On the late Lord Derby – The man who was the life and soul of the Conservative party in England for years was in private life one of the most genial and childlike of men. To the last, his spirit of natural gayety never left him, and his wife was, as it were, the shadow of himself. A story was current in London society about this characteristic buoyancy of his, and his son’s no less characteristic ponderosity, not to say boorishness. Dining with the Queen one day, he had been speaking of light and amusing matters, entirely sinking the statesman in the polished man of the world, when the Queen, during a pause in the conversation, suddenly asked him his opinion on a certain political matter then before Parliament.
He gave it at once, whereupon his royal hostess, seemingly very much amused, said to him, “Lord Stanley (his eldest son now Lord Derby, and a very able politician) was dining with me the other day, and I asked him the same question, which he answered very differently; so I said to him, ‘Your father does not think so.’” ‘No, ma’am,’ he said very gravely, ‘I know it; but my father, ma’am, is a very sanguine man.’” Lord Derby laughed, and, assuming all his son’s cumbersome manner and cumbersome, guttural speech, said with a roguish twinkle in his eye, “And my son, ma’am, is a very cautious man.”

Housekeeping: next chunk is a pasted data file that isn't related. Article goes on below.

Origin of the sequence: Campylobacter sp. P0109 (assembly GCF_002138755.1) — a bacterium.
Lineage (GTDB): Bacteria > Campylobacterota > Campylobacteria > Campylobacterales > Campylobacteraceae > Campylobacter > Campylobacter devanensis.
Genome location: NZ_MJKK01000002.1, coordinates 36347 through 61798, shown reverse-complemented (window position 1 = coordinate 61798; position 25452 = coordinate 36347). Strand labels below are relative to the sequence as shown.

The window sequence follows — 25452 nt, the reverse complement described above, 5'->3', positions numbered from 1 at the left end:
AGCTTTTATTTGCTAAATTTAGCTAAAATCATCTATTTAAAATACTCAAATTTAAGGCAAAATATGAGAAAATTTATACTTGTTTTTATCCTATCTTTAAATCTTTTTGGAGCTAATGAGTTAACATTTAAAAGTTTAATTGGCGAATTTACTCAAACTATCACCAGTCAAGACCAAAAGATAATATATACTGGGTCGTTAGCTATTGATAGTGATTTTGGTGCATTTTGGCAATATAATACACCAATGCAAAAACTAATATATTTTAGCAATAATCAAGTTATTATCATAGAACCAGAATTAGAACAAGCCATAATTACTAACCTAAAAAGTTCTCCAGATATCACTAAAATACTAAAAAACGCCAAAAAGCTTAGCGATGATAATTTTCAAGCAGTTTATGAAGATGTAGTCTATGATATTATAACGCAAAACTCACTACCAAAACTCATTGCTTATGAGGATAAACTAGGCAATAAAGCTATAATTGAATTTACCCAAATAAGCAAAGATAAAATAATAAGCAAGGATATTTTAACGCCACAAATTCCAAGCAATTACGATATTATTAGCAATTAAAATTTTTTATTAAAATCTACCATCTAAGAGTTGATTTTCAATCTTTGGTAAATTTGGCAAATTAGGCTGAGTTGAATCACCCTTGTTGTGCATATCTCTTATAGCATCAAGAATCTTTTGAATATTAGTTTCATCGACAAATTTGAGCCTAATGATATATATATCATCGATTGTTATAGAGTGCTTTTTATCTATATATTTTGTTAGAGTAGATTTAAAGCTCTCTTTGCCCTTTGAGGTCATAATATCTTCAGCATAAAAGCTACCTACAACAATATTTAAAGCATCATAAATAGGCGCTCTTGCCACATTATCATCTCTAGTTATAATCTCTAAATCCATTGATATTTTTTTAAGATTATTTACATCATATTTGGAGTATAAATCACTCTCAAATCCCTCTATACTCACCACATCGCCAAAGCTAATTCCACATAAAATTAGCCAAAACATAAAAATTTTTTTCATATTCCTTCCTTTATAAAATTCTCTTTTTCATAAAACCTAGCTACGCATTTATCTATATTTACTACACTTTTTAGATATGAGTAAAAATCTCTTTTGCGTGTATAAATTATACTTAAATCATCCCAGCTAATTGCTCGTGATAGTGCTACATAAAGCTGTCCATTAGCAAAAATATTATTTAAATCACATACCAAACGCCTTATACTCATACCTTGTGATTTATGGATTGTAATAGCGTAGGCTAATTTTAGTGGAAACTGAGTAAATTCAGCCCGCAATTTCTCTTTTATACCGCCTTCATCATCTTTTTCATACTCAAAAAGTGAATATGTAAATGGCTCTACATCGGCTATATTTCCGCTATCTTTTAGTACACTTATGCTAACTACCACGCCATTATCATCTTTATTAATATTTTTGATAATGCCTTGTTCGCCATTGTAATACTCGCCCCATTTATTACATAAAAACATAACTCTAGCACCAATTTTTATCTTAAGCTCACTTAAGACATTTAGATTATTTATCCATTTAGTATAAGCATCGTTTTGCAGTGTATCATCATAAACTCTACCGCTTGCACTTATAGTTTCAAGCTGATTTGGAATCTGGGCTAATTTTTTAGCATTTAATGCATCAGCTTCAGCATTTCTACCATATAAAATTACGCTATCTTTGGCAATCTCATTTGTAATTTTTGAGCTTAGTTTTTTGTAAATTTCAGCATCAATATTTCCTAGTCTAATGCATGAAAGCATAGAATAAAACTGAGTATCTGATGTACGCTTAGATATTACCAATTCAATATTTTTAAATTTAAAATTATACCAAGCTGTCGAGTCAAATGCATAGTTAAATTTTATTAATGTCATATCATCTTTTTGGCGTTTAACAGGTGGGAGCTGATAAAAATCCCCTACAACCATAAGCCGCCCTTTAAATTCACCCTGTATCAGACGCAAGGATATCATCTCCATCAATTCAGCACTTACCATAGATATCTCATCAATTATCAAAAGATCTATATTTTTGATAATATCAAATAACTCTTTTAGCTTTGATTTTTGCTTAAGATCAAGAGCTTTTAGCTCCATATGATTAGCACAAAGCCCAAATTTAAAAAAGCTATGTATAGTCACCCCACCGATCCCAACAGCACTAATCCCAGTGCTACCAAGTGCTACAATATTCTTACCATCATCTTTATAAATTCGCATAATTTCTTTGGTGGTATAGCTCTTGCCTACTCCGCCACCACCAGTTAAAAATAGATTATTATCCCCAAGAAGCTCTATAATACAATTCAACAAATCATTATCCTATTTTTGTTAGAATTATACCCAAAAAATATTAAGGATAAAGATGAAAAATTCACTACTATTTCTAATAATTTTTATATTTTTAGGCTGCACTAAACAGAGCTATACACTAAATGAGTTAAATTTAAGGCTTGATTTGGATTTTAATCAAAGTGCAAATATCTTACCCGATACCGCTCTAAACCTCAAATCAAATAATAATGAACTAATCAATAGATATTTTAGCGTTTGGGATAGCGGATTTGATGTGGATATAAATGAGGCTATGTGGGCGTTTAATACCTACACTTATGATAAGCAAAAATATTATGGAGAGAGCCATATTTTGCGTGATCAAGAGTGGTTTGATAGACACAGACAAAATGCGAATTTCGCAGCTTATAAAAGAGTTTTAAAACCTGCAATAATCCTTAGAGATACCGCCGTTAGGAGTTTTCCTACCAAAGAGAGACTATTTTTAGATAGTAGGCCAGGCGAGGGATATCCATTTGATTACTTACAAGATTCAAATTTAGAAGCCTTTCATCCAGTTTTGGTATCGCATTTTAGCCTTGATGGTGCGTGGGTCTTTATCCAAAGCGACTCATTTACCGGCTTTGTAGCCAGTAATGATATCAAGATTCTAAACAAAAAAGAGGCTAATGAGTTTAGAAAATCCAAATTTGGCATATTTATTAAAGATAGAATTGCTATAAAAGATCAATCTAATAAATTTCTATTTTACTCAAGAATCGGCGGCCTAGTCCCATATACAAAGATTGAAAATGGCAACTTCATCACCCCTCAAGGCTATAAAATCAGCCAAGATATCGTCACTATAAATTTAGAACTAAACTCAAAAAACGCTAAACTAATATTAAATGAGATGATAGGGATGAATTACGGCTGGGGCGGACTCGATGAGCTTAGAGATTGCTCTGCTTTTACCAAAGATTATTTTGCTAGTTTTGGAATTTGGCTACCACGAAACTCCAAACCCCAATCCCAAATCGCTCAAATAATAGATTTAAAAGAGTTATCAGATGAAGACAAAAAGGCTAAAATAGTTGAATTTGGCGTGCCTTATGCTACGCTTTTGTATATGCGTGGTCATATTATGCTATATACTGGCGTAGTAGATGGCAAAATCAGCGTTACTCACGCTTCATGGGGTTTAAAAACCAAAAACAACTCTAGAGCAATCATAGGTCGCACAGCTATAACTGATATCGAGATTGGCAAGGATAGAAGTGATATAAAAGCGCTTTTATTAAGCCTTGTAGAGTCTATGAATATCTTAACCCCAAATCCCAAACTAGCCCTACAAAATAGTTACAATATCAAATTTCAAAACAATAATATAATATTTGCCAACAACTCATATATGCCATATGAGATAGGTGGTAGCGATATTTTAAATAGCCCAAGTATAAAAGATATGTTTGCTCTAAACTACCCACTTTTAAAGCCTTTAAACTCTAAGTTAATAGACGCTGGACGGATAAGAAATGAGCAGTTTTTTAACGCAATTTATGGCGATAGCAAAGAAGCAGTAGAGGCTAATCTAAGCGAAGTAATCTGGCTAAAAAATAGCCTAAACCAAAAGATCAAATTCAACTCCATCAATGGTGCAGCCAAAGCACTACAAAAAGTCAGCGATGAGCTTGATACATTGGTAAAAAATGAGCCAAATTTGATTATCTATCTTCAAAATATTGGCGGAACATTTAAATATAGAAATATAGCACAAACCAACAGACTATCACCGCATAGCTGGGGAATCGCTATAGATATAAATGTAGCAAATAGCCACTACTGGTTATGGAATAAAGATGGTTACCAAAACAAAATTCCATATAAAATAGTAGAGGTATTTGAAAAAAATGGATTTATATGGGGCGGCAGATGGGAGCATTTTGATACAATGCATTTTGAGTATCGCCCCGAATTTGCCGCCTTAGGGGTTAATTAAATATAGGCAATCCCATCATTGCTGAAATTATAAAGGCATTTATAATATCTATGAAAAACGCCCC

This anecdote is a capital illustration of the oral characters to whom it refers, the Queen delighting and having great tact in drawing out her guests by judicious little remarks of her own. Thus those Windsor dinners, despite the very strict etiquette of the English court, were skillfully shorn of their tedium, and rendered a pleasant remembrance to all who partook of them. That, however, was before Prince Albert’s death.
In his own house in St. James’ Square, London, Lord Derby was peculiarly charming. Indeed, he was more charming than absolutely clever, yet it was so strange to think that the same man who at the informal meal of luncheon (of which, unlike many men, he was very fond) could so sparkle with harmless vivacity of spirits, was the same whom other men, cleverer than himself, could, listen to without wearying for a whole night in the House of Lords.
Sometimes at dinner, when his son was present (which never happened except under moral compulsion), he would purposely start a heavy argument, and keep up a close fire of political repartee with his solemn younger self, to the immense but suppressed amusement of his guests, while Lord Stanley would fall unconsciously into the trap, and miss the kindly satire of his father’s imitative voice. Then after awhile, the elder man would drop the argument as if weary of it, and conclude thus: “But then, Stanley, you are so much older and wiser, and know things so well. You must be right.”— Lady Blanche Murphy, in the October number of Lippincott's Magazine, 1872
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